BBC Online & Red Button service review - commentary on the review by Suzanna Taverne, BBC Trustee

Date: 24.10.2012     Last updated: 25.11.2014 at 12.24

As part of its Charter commitment to review all BBC services at least once every five years, the Trust is today starting its second review of BBC Online and BBC Red Button.

Our original review of BBC Online was published in 2008. That was the Trust’s first review under the new Charter arrangements; it provided an opportunity to identify what audiences valued about the service and set out a series of actions to improve it.

Since that time the service has changed a great deal. What was bbc.co.uk has become BBC Online, reflecting the different ways in which audiences use and engage with digital content. The service has moved from being a series of static webpages that are viewed on people’s computers to one that offers audio, visual and interactive content across a range of genres, supporting and extending the BBC’s broadcast services.

And it’s not just this content that has changed hugely since the last review. The phenomenon of social media has grown and the number of screens we use has multiplied. In the last year alone, the usage of BBC Online through devices other than the desktop computer has doubled, with huge growth in smartphones, tablets and the development of smart TVs. In addition, the BBC iPlayer has set the standard for providing audiences with a live and on-demand catch-up service.

As high speed broadband becomes more prevalent, the potential for BBC Online to serve audiences becomes even greater. The Olympics allowed us to glimpse this potential being realised. Every sport was available across PC, mobile, tablet and connected TVs allowing audiences to keep up to date with the action, whenever they wanted and wherever they were.  At times, I found myself watching live cycling on the TV while at the same time using my iPad to keep up to date on the rowing.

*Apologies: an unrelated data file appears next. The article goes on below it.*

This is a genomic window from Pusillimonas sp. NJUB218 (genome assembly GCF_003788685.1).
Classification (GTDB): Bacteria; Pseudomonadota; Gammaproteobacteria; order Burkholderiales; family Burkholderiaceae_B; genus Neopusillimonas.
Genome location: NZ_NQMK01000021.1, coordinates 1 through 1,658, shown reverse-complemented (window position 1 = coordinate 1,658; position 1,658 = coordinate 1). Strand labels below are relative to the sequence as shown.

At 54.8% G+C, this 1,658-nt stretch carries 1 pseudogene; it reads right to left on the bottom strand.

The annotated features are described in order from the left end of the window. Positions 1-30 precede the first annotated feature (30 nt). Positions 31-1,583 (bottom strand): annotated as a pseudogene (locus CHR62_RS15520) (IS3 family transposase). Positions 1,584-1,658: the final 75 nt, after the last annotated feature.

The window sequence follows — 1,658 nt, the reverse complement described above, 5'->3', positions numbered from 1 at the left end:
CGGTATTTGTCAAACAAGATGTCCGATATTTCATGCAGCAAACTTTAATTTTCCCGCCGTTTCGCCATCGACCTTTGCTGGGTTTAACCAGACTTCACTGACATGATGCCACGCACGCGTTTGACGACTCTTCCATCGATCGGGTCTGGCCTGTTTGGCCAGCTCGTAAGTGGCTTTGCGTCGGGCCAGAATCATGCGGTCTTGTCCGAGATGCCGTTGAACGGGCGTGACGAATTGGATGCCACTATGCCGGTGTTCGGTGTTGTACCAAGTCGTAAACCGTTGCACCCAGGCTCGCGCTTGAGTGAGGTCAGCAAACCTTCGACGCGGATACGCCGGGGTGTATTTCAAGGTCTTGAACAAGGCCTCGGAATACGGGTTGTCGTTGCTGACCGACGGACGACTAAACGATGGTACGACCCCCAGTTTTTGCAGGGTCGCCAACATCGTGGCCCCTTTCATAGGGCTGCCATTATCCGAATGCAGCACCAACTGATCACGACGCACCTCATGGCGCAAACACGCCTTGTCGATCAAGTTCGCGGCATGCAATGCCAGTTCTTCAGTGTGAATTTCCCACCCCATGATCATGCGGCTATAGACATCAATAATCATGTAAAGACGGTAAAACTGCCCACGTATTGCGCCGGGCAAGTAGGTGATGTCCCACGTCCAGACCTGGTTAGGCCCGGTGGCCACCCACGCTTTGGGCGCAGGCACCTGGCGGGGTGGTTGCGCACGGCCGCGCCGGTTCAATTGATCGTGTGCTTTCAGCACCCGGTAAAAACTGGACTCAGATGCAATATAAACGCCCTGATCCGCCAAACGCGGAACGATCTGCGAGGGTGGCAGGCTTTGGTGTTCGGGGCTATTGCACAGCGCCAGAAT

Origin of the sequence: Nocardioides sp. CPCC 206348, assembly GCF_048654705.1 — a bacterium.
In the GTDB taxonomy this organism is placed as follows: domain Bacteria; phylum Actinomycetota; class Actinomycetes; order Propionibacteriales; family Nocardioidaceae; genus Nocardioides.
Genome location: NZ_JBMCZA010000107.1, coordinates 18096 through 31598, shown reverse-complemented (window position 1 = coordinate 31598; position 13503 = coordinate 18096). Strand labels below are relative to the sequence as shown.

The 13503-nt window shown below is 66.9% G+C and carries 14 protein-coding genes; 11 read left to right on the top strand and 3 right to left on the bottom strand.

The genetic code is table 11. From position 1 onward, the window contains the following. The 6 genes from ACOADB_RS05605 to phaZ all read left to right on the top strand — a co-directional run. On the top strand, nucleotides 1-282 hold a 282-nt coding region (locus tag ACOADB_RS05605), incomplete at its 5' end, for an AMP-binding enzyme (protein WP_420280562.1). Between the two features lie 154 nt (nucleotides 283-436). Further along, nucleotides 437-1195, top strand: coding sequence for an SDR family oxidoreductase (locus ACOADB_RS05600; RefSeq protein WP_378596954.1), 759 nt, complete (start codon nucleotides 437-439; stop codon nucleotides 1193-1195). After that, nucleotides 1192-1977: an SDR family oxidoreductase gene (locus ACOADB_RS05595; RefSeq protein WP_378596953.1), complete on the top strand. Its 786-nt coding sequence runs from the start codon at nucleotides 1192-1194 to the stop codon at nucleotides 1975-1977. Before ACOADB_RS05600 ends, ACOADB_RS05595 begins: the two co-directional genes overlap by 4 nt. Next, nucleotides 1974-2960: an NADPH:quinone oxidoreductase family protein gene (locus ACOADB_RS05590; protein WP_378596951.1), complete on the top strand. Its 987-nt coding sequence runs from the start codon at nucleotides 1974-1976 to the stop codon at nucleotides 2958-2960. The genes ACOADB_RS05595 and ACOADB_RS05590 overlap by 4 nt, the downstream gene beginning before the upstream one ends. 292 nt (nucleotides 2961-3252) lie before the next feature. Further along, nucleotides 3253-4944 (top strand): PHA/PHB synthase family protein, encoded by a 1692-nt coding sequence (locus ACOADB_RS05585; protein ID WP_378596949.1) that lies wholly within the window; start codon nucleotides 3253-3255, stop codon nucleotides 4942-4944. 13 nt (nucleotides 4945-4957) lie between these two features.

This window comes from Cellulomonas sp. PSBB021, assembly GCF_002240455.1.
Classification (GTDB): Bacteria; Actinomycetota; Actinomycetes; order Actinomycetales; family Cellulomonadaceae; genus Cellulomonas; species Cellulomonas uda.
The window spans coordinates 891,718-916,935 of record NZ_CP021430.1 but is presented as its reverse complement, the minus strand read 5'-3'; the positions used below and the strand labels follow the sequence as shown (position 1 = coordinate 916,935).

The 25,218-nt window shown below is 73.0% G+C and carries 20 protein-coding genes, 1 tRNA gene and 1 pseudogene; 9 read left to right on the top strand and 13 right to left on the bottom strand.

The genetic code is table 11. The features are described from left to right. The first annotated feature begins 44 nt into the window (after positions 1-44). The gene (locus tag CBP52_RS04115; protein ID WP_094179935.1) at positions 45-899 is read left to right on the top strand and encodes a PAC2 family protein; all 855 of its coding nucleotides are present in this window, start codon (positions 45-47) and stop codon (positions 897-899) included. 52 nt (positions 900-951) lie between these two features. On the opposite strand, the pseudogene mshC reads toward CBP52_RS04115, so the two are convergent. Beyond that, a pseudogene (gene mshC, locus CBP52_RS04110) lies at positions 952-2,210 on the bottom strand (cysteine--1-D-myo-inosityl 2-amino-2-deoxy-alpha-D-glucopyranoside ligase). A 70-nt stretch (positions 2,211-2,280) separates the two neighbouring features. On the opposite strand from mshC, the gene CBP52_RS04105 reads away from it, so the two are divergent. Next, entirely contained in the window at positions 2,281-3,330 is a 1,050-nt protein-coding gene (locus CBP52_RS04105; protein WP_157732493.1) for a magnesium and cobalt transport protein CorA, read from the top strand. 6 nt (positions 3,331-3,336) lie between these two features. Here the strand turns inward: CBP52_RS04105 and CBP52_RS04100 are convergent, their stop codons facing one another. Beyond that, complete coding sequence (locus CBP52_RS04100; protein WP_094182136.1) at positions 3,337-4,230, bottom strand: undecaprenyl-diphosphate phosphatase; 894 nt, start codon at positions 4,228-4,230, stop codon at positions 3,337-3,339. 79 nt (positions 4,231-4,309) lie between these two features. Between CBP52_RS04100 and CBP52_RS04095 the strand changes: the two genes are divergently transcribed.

The Olympics also highlighted the continuing popularity of the Red Button. Nearly 24 million viewers watched the Olympic streams via the Red Button. Even aside from major events, around 12 million people use the Red Button each week and it remains an extremely important service for many of our audiences. Given the increasingly close way in which content is created for both BBC Online and Red Button, we have decided to review them at the same time.

Sadly, we do not get to experience the joys of a home Olympics every year. Now that is behind us, we have a chance to take a step back and think about how what we learned from the digital Olympic experience offered by BBC Online and Red Button can be applied to the rest of what the BBC does. How, for instance, can BBC Online News best serve audiences in the age of Twitter? How can BBC Online help connect audiences around its best drama or factual programmes? What creative or editorial opportunities does the BBC’s presence on a range of screens offer journalists or programme makers?

Our review will give us the opportunity to think about these and other questions. Broadly, we will consider how well BBC Online and Red Button serve their audiences, the future direction of these services and what changes are needed to ensure that they effectively support the BBC’s public service mission, as media, technology and culture continues to change.

As part of this review, we want to hear what you think about these services. We have launched a public consultation on the Trust’s website and would value your thoughts. You can access the consultation here.